Building Rotorcraft with Polymer Composites

Polymer composites were initially developed with transit and aviation in mind, aiming to provide a lightweight yet structurally stable alternative to comparatively expensive alloys. Since their earliest successful iterations, rotary-wing aircraft have benefitted significantly from research and development into composite materials.

Early attempts to design a working, vertical lift aircraft resulted in a slew of weird and wonderful designs with mixed successes. The first fully-functional helicopter is generally accepted to be the coaxial-rotor Breguet-Dorand Gyroplane Laboratoire, which was unveiled in 1931. It comprised a mix of materials including a steel tubular framework and a plywood tail surface.

Since then, composite materials have been ubiquitous in helicopter design. Laminated woods and fabrics were universally adopted for rotor design, before being displaced by aluminum and lightweight steel alloys. These offer structural improvements albeit with significant cost and weight considerations. The onset of advanced polymer composites in the 1940s and 50s dramatically changed the industry. Today, military rotorcraft routinely constitute as much as 80% polymer composite materials.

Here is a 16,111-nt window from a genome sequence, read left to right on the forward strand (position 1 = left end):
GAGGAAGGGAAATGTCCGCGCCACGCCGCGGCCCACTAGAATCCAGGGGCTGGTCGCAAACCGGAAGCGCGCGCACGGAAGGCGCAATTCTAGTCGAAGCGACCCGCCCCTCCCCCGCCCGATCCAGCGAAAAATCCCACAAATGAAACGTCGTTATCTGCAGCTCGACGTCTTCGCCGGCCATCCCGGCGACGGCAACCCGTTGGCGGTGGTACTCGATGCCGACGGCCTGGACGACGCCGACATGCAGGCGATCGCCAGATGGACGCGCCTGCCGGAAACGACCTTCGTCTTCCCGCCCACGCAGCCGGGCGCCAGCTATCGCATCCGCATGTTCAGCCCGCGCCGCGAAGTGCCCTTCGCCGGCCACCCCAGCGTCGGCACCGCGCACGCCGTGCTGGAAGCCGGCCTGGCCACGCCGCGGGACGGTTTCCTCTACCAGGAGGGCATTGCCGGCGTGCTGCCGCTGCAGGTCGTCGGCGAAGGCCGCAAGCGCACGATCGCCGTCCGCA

Prototype Polymer Composite Aircraft

Weight reduction is the standout advantage of polymer composites in rotorcraft design as it significantly reduces fuel consumption, providing appreciable cost and sustainability benefits. These materials also benefit from inherent corrosion resistant properties, which justified the pervasive use of the material within the fuelling systems of various rotorcraft. While some manufacturers are pushing the envelope with respect to polymer composite use in airframe designs, the most common applications remain the construction of fuel tanks, radomes, and propeller blades.

In an attempt to demonstrate the expansive potential of polymer composites in rotorcraft manufacture, Strongwell developed a helicopter constructed almost entirely out of composites. This experiment was carried out with the full support of the US government, who have recognized the potential commercial and military applications of all-composite rotorcraft.

The proprietary component was a windshield post profile constructed by pultrusion of carbon fiber mat with a vinyl ester resin. This five-foot long trapezoid ran from the nose wheel to the roof of the helicopter directly through the windshield. In a full-scale crash landing test where the front wheel struck the landing pad first, this polymer composite post sustained less than half the physical damage considered acceptable for a structural component.

This test is just one of many indicators that polymer composites are still in the phase of taking off when it comes to rotorcraft manufacture and design.

Polymer Composites from Strongwell

Strongwell specializes in the design and supply of standard and custom-built polymer composites for all areas of application. If you have any questions about our manufacturing capabilities, please do not hesitate to contact us directly.